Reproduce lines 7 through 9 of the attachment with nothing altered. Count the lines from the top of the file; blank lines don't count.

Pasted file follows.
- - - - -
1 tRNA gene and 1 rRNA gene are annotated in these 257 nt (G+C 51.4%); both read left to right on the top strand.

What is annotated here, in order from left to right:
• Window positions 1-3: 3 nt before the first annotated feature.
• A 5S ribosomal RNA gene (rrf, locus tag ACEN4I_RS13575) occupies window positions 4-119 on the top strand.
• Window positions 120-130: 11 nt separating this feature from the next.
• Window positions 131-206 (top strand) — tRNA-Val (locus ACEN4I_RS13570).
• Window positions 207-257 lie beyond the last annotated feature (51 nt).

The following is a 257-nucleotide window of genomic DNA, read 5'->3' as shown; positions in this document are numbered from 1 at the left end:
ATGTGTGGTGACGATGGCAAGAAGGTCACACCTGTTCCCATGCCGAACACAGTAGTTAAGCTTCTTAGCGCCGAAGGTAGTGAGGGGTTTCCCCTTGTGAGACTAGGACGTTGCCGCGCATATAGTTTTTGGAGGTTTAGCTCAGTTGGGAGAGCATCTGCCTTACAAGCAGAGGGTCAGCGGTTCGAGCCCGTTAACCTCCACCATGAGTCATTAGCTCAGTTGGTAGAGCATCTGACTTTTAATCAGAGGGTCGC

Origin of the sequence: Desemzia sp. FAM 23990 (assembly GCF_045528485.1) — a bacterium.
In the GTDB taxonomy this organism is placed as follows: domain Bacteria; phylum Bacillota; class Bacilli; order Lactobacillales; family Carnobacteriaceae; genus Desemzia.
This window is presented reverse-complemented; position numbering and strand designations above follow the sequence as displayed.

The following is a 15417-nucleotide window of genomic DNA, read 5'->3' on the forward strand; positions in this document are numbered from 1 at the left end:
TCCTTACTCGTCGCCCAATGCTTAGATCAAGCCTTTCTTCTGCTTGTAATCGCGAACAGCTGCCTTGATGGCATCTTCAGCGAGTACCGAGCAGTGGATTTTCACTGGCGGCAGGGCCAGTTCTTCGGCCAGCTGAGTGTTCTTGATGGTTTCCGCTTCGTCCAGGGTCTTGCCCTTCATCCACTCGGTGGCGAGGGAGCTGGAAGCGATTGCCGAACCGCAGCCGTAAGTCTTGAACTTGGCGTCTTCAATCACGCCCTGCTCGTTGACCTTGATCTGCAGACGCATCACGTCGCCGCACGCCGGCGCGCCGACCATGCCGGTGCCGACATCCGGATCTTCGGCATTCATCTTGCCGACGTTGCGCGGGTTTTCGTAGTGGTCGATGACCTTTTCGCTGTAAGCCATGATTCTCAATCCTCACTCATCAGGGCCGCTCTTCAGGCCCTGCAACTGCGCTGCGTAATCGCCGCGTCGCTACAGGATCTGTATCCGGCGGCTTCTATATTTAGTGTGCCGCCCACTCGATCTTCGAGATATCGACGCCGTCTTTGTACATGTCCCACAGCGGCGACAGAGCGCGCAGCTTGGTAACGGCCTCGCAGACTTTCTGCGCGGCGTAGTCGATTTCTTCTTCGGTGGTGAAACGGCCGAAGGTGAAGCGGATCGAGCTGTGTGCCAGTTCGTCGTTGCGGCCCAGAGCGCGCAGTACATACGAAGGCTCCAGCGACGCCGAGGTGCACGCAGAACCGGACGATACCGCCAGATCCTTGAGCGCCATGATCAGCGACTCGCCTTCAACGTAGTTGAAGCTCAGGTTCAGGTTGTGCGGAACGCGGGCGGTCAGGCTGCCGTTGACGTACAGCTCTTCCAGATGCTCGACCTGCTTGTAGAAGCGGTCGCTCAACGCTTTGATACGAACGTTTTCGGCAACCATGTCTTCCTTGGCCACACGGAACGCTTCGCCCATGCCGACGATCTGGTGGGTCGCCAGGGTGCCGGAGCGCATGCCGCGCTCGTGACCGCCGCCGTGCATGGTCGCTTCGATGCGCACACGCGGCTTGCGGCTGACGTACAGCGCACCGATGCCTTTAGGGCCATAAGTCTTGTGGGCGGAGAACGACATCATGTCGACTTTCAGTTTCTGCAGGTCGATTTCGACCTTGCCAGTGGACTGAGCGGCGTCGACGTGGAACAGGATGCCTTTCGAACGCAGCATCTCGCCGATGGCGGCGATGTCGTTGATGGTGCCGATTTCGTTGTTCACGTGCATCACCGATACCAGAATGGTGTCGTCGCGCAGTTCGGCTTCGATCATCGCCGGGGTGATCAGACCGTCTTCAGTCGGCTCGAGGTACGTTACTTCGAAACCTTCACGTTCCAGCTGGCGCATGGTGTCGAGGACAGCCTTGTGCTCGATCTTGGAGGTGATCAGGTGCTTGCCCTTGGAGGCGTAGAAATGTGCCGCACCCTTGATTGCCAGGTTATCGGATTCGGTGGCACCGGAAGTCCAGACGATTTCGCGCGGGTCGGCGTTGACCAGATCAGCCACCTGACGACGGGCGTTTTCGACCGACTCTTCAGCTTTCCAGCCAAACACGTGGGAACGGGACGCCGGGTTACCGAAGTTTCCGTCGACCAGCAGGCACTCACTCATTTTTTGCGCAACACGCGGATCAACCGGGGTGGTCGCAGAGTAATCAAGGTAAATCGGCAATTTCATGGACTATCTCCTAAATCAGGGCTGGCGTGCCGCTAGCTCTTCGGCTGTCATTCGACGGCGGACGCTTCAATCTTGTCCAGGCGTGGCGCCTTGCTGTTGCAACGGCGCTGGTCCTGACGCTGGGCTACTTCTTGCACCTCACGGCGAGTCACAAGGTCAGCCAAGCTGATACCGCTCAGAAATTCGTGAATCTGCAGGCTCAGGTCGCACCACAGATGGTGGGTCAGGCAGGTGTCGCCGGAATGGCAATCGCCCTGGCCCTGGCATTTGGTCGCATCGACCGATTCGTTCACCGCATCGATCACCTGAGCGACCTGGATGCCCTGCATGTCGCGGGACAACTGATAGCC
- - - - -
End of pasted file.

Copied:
• Window positions 207-257 lie beyond the last annotated feature (51 nt).

The following is a 257-nucleotide window of genomic DNA, read 5'->3' as shown; positions in this document are numbered from 1 at the left end:
ATGTGTGGTGACGATGGCAAGAAGGTCACACCTGTTCCCATGCCGAACACAGTAGTTAAGCTTCTTAGCGCCGAAGGTAGTGAGGGGTTTCCCCTTGTGAGACTAGGACGTTGCCGCGCATATAGTTTTTGGAGGTTTAGCTCAGTTGGGAGAGCATCTGCCTTACAAGCAGAGGGTCAGCGGTTCGAGCCCGTTAACCTCCACCATGAGTCATTAGCTCAGTTGGTAGAGCATCTGACTTTTAATCAGAGGGTCGC